L.A. International Airport is at or near the bottom in customer satisfaction surveys, mostly because of the atrocious food and beverage offerings.

Airport officials have been working on this, and after three years of trying, they think they've found the answer. Food trucks.

Food trucks? God help us all.

On a 13-0 vote, the L.A. City Council approved a 10-year contract today for food and beverage service in Terminals 4, 5, 7 and 8. Some of the business — $14 million of annual revenues — will be going to CMS/Camacho, and another $14 million going to Delaware North.* But most of the business — more than $30 million of annual revenues — will be going to HMS Host.

Yes, the same HMS Host that has been serving crappy food at the airport for 40 years. The same HMS Host that finished last in the contract bidding last year, but managed to restart the process through a Herculean lobbying effort. The HMS Host that should have been booted out of LAX entirely a year ago but has managed to cling to a decent chunk of the business through the sheer power of incumbency.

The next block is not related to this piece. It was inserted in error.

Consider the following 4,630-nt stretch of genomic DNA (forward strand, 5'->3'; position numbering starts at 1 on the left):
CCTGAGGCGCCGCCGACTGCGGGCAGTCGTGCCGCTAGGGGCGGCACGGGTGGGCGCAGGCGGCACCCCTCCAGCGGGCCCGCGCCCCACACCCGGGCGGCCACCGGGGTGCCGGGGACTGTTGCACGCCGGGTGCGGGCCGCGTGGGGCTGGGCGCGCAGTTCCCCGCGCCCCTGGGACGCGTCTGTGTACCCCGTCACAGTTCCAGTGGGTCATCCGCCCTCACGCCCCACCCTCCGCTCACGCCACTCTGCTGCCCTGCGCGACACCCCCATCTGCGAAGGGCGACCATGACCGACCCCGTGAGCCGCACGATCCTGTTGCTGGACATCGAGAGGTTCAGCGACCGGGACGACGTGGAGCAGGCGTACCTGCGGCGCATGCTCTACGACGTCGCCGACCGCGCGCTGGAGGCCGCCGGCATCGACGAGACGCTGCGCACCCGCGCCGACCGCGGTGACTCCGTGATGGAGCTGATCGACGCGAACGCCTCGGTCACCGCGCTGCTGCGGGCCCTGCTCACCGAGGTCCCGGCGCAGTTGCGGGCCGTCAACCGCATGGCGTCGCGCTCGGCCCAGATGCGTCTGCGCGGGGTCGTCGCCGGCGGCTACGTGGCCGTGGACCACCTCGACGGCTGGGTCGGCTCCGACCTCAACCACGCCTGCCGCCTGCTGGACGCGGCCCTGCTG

That's who we're dealing with. So what's their big plan to improve the image of LAX among the traveling public? As part of the bid for Terminal 4, Host is offering a “concept” called “L.A. Gourmet Street Truck.” From the flackage:

This will be the most talked about restaurant in the industry!

(Facepalm.) OK, so just a quick a word on the point of food trucks. Food trucks are a solution to a land-use failure. Too many office buildings do not have ground-floor restaurants or lunch options within walking distance. So food trucks pull up alongside them at lunch time.

Take them out of that context and plop them down into an airport concourse and what you have is a marketing gimmick. It doesn't inspire a ton of confidence that these folks know what they're doing.

Oh, but they have some other things up their sleeve. Host will be offering Cole's French Dip, 8 oz. Burger Bar, La Provence and Campanile. This is the same company, by the way, that loudly proclaimed last year that its that its rival's plans were too fancy and expensive for working-class travelers, and printed up a bunch of T-shirts with the slogan “Real L.A. Food for Real L.A. People.” That was then. Host's new slogan is: “You want fine dining? We can do fine dining!”

Today's council vote at least draws a close to an unsavory bit of governmental sausage-making. And Host's near-monopoly at LAX has been broken up somewhat. But if you're counting on a major improvement to LAX food and beverage service, don't hold your breath.


LA Weekly